2006; Zachariades et al., 2009).
Biology: As for P. pseudoinsulata.
Safety: As for P. pseudoinsulata.
Ease of rearing and release: As for P. pseudoinsulata.
Probably similar to P. pseudoinsulata. An outbreak
during the 2005/6 summer in the vicinity of the established site in KZN, South
Africa caused widespread defoliation and death of C. odorata plants,
but has not been repeated as yet. By April 2008 the insect had spread about
100km along the coast and 10km inland.
It proved very difficult and expensive to establish this agent
in South Africa, and will probably not establish in areas with a prolonged and
severe dry season. Possibly better adapted to cooler, less tropical conditions
than P. pseudoinsulata.
Availability: ARC-PPRI, South Africa (C. Zachariades)
Research on the biocontrol of chromolaena was initiated in the
1960s, when a survey of the phytophagous arthropods on chromolaena was
undertaken, mainly in Trinidad, by Rachel Cruttwell (McFadyen). Of the 225
species found feeding on chromolaena in the neotropics (Cruttwell, 1974),
several were considered suitable for further study due to the damage they caused
and their likely narrow host range. Host range tests were carried out on five
species, of which four were found to be safe for release.
During the 1970s, two of these, the moth Pareuchaetes
pseudoinsulata (Lepidoptera: Arctiidae) and the weevil Apion
brunneonigrum (Coleoptera: Curculionidae) were released in various Old
World countries, with an emphasis on P. pseudoinsulata. The moth, which
has caterpillars which feed on the leaves of chromolaena, has been released in
15 countries, and established in 10. In most countries in which it established,
the moth acted as an outbreak species, initially building up to high numbers and
causing widespread defoliation of the weed. However, except for on some Pacific
islands, it subsequently fell to low densities and has not been a satisfactory
agent in the long term. A. brunneonigrum, whose larvae feed in the
flowers, did not establish in any of the six countries in which it was
A third neotropical arthropod, the leaf-galling mite
Acalitus adoratus (Acari: Eriophyidae), became accidentally established
in South East Asia, probably through infected plant material used in field
releases of A. brunneonigrum in the 1980s. However, its impact has not
been evaluated and is unlikely to be very high.
In the 1990s, a project in South East Asia funded by the
Australian Centre for International Agricultural Research (ACIAR) imported the
stem-galling tephritid, Cecidochares connexa, into Sumatra for
host-range testing. The first releases were made in 1995, and since then, the
fly has been widely redistributed throughout South-East Asia and also spread by
itself. It has proved a great success, consistently damaging plants over time,
resulting in die-back and thinning of plants. It has subsequently been released
in 10 countries, establishing in all but one of these.
In South Africa, which has a different chromolaena biotype (‘SA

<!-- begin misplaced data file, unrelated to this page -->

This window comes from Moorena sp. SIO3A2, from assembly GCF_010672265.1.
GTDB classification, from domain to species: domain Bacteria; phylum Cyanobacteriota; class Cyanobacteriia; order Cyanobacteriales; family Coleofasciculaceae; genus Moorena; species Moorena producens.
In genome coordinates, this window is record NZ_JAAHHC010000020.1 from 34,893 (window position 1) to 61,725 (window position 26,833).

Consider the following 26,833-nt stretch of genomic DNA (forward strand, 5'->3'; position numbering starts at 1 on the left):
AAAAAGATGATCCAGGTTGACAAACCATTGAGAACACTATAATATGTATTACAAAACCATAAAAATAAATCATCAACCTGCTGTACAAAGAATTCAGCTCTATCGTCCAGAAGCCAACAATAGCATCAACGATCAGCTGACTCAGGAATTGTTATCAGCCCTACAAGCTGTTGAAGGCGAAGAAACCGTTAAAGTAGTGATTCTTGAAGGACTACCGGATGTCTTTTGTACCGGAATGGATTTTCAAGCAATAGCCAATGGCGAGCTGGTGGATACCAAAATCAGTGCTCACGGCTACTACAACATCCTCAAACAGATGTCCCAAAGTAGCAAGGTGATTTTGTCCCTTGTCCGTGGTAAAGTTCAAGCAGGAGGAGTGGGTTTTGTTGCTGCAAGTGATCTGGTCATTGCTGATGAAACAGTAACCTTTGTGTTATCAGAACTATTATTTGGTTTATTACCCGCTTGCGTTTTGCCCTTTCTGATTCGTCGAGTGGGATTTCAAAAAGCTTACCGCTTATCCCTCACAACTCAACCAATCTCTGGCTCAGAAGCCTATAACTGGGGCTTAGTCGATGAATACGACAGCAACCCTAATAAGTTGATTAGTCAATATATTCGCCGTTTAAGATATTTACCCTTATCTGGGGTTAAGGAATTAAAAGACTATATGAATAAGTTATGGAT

biotype’) to that of South-East Asia (‘AWA biotype’), the biocontrol programme
started in the late 1980s. Problems were initially encountered because the
origin of the SA biotype could not be ascertained, and some of the insects
(including C. connexa), and all the pathogens, imported into quarantine
in South Africa, did not develop on this form. Furthermore, field releases of
two Pareuchaetes species did not result in establishment. However,
recent studies suggest that the probable origin of the SA biotype is Jamaica,
Cuba or another island in the northern Caribbean. In addition, Pareuchaetes
insulata and the leaf-mining fly Calycomyza eupatorivora (Diptera:
Agromyzidae) are now established.
Funding:Several sources of funding have
contributed towards research on the biocontrol of C. odorata over the
years (McFadyen, 1996). Funding for the initial surveys in the 1960s was
provided by the Nigerian Institute for Oil Palm Research. Sustained funding from
national governments in Ghana (in the 1990s), South Africa and Micronesia
allowed biocontrol programmes to be undertaken in those countries. International
funding from ACIAR was provided for projects in Indonesia, the Philippines,
Papua New Guinea (PNG) and East Timor during the 1990s and 2000s. The
International Organization for Biological Control of Noxious Animals and Plants
(IOBC) provided seeding money and institutional support for several
international workshops and publications. However, not all international
interventions have proved successful. A project funded by the European Economic
Community from 1990-1992 produced limited results due to its short duration, and
a UN Food and Agriculture Organization project in West Africa was blocked due to
the controversy surrounding the usefulness of C. odorata as a fallow
crop. Chromolaena remains a major weed in numerous countries so backing from
national and international sources for control programmes is still necessary
Currently this is the only project world-wide that is investigating the host range and efficacy of new biocontrol agents. The project is conducted from Cedara, KZN (insects) and Stellenbosch, Western Cape (pathogens). The project concentrates on insects which will be compatible with the SA biotype of chromolaena and those which will tolerate prolonged dry periods and fire. All attack different parts of the stem. [read more]
Other insects have been considered over the years, and some of these were released but did not establish. [read more]